THE BROADCAST: Anatomy of a Scene, Part 2
Yesterday I shared an excerpt from THE BROADCAST’s script, today I want to give you a look at the next step — layouts.
Essentially, Noel takes the script and does a very rough version of the illustrated page. It’s a vital step in the process because it gives us a chance to make sure the story is being told visually.
While you want the art to work hand-in-hand with the dialogue that will eventually be included, a good artist will tell the story without a word on the page. Just look at the first set of layouts…
Already, we know three men are meeting behind closed doors (see how Noel stuck that panel in — and rightfully so).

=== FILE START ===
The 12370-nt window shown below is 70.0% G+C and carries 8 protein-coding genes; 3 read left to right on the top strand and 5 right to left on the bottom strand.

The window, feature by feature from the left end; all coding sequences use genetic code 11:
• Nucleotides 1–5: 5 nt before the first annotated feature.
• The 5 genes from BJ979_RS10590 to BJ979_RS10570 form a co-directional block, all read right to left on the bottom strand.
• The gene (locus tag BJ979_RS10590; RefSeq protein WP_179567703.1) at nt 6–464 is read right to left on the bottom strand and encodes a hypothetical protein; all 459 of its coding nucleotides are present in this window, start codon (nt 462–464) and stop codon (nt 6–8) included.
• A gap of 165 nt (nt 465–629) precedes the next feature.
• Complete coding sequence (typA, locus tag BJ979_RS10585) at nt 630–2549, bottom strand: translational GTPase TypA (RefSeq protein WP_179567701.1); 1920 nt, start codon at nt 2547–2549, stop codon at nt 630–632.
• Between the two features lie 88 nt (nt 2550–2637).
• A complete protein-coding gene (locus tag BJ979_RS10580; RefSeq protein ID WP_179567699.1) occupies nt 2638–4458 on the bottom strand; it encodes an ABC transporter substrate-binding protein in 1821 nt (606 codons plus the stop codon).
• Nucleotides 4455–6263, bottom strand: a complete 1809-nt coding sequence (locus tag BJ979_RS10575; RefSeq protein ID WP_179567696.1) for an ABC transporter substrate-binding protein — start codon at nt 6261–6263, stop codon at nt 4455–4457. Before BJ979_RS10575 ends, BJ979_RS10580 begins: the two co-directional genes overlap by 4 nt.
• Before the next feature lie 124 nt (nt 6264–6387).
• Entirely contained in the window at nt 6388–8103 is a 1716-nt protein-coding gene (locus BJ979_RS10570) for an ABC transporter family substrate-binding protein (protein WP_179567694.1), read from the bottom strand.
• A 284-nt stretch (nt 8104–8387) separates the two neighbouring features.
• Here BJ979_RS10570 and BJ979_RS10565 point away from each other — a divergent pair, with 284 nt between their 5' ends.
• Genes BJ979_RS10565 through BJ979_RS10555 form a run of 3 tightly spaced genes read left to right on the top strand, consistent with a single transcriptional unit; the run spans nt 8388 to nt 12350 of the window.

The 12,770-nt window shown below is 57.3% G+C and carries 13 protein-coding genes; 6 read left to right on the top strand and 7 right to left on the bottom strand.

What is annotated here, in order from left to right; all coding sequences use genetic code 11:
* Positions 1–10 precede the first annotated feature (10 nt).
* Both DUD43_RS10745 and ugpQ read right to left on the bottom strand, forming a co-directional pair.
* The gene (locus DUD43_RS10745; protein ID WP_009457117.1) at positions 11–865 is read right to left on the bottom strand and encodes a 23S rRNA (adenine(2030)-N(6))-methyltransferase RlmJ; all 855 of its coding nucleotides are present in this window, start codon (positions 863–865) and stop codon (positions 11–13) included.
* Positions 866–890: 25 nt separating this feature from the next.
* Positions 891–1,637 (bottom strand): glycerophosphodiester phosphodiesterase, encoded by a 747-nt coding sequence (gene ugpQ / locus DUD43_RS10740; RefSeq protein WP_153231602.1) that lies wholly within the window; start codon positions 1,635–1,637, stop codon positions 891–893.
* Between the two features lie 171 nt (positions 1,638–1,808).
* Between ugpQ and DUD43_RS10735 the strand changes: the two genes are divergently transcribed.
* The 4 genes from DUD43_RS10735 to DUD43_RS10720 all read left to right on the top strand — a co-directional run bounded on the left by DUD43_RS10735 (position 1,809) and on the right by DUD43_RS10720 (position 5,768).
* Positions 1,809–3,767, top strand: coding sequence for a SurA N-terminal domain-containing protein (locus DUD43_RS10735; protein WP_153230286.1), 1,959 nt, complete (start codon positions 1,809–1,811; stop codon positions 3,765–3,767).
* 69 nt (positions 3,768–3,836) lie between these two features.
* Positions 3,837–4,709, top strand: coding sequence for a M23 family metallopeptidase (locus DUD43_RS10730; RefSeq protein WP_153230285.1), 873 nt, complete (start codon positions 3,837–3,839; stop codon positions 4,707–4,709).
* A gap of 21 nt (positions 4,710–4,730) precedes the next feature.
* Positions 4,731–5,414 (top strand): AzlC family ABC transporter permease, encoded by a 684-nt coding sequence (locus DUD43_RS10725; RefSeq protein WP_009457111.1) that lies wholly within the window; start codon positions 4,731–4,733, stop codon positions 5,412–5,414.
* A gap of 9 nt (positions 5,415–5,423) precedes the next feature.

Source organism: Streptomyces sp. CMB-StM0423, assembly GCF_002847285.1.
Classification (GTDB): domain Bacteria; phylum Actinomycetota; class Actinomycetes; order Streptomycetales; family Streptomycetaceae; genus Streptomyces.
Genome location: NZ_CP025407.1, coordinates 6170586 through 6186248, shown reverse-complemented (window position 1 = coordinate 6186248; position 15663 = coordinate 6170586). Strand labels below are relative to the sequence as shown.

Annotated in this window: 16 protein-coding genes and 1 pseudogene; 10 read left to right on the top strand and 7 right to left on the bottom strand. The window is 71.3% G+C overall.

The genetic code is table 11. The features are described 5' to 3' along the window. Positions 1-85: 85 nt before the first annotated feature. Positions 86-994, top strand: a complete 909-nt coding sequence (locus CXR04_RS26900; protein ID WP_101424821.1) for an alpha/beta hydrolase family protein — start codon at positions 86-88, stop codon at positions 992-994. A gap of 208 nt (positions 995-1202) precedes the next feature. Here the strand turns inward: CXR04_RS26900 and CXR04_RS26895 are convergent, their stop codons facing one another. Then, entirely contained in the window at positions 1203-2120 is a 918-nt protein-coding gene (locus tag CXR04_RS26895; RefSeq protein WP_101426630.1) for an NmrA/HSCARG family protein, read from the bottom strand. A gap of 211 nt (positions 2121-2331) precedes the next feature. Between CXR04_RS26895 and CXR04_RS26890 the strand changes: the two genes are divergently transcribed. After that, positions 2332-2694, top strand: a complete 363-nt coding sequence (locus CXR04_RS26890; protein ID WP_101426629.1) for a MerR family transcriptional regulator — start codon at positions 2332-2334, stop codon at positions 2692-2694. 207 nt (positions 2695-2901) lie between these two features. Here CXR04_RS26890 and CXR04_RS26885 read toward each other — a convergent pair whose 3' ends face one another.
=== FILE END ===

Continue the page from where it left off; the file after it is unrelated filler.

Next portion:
We know that two of these guys are here to see the old man, and we know they’re pressing him about something (see how one of them is leaning forward, hands on the desk?)
We know it isn’t going well. Just look at the body language in panel five. Even in these rough drawings you can see he is getting upset.
And finally, we know the situation reaches a boiling point when the young guy finally snaps and pounds a fist onto the desk.
You’ll notice Noel added two panels to the second page. The last panel is a particularly important addition.
I initially wrote this page to end with Jacob’s dirty look — but showing Gavin and Eli as they watch Jacob storm away is a far stronger moment to end with. After all, Gavin and Eli are two of our most important characters. Leaving this scene without showing their dumbfounded reaction would have been a huge mistake.